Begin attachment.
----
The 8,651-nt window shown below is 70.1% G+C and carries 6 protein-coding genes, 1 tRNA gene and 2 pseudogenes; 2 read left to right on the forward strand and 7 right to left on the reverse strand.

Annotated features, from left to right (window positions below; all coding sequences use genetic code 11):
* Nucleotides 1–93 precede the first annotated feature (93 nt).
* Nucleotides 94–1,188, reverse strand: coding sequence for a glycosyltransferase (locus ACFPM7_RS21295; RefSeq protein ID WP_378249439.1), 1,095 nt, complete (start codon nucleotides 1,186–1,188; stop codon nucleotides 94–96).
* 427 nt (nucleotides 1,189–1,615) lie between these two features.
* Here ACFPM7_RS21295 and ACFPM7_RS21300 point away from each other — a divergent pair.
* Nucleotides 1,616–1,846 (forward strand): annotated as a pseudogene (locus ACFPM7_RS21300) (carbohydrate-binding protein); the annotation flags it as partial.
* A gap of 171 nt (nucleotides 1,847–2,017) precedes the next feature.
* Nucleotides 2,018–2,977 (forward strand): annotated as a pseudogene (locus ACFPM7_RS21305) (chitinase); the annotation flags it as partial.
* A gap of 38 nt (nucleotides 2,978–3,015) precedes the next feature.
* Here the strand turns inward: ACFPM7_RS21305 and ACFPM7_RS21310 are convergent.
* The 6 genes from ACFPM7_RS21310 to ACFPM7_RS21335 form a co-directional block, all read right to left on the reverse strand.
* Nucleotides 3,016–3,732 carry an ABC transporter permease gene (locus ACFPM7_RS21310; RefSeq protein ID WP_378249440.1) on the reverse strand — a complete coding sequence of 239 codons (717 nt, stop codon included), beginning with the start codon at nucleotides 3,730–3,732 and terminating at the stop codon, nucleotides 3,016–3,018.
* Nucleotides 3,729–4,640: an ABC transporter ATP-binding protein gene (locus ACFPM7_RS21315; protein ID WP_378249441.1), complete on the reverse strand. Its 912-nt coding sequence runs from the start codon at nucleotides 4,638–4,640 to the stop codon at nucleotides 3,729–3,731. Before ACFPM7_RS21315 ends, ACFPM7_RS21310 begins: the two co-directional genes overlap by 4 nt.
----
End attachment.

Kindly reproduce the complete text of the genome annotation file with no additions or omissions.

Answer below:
The 8,651-nt window shown below is 70.1% G+C and carries 6 protein-coding genes, 1 tRNA gene and 2 pseudogenes; 2 read left to right on the forward strand and 7 right to left on the reverse strand.

Annotated features, from left to right (window positions below; all coding sequences use genetic code 11):
* Nucleotides 1–93 precede the first annotated feature (93 nt).
* Nucleotides 94–1,188, reverse strand: coding sequence for a glycosyltransferase (locus ACFPM7_RS21295; RefSeq protein ID WP_378249439.1), 1,095 nt, complete (start codon nucleotides 1,186–1,188; stop codon nucleotides 94–96).
* 427 nt (nucleotides 1,189–1,615) lie between these two features.
* Here ACFPM7_RS21295 and ACFPM7_RS21300 point away from each other — a divergent pair.
* Nucleotides 1,616–1,846 (forward strand): annotated as a pseudogene (locus ACFPM7_RS21300) (carbohydrate-binding protein); the annotation flags it as partial.
* A gap of 171 nt (nucleotides 1,847–2,017) precedes the next feature.
* Nucleotides 2,018–2,977 (forward strand): annotated as a pseudogene (locus ACFPM7_RS21305) (chitinase); the annotation flags it as partial.
* A gap of 38 nt (nucleotides 2,978–3,015) precedes the next feature.
* Here the strand turns inward: ACFPM7_RS21305 and ACFPM7_RS21310 are convergent.
* The 6 genes from ACFPM7_RS21310 to ACFPM7_RS21335 form a co-directional block, all read right to left on the reverse strand.
* Nucleotides 3,016–3,732 carry an ABC transporter permease gene (locus ACFPM7_RS21310; RefSeq protein ID WP_378249440.1) on the reverse strand — a complete coding sequence of 239 codons (717 nt, stop codon included), beginning with the start codon at nucleotides 3,730–3,732 and terminating at the stop codon, nucleotides 3,016–3,018.
* Nucleotides 3,729–4,640: an ABC transporter ATP-binding protein gene (locus ACFPM7_RS21315; protein ID WP_378249441.1), complete on the reverse strand. Its 912-nt coding sequence runs from the start codon at nucleotides 4,638–4,640 to the stop codon at nucleotides 3,729–3,731. Before ACFPM7_RS21315 ends, ACFPM7_RS21310 begins: the two co-directional genes overlap by 4 nt.